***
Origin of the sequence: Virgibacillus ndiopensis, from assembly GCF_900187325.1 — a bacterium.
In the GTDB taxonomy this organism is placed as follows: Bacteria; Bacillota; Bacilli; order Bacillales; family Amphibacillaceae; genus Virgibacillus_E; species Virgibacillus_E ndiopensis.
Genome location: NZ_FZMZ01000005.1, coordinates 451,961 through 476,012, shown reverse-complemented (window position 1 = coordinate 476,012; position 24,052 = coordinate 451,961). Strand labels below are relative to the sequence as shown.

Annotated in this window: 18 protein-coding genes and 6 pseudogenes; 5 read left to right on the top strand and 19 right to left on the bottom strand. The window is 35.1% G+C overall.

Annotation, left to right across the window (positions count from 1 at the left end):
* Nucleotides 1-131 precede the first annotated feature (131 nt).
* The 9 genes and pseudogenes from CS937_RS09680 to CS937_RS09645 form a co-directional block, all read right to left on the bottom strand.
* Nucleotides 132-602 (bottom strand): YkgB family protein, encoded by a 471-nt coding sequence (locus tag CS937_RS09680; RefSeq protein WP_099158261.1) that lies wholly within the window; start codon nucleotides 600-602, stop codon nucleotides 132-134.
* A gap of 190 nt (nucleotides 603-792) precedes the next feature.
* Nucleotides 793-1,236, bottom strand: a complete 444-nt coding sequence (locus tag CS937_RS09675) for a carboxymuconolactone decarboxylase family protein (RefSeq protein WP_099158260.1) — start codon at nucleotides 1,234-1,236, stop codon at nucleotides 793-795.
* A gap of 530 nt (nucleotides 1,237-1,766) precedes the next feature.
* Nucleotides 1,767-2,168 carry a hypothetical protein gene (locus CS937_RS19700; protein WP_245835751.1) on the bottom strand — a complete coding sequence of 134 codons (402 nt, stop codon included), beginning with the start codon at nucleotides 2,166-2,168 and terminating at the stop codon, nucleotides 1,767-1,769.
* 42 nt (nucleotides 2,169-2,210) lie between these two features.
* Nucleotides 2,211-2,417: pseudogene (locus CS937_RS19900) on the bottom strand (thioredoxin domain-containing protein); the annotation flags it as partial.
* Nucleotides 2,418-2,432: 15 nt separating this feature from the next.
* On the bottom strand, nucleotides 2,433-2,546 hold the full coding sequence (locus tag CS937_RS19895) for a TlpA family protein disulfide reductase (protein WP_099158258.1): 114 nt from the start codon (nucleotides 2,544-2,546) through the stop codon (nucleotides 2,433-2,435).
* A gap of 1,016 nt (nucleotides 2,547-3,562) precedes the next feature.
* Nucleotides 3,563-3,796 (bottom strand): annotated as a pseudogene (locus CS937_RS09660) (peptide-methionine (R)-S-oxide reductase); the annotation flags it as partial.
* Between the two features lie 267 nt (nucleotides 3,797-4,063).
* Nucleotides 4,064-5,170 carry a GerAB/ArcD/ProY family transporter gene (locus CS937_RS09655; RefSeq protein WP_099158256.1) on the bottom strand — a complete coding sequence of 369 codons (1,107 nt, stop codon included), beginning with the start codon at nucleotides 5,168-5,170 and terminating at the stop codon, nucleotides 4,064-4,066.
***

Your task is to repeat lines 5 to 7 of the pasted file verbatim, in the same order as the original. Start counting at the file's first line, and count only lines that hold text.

Annotation, left to right across the window (positions count from 1 at the left end):
* Nucleotides 1-131 precede the first annotated feature (131 nt).
* The 9 genes and pseudogenes from CS937_RS09680 to CS937_RS09645 form a co-directional block, all read right to left on the bottom strand.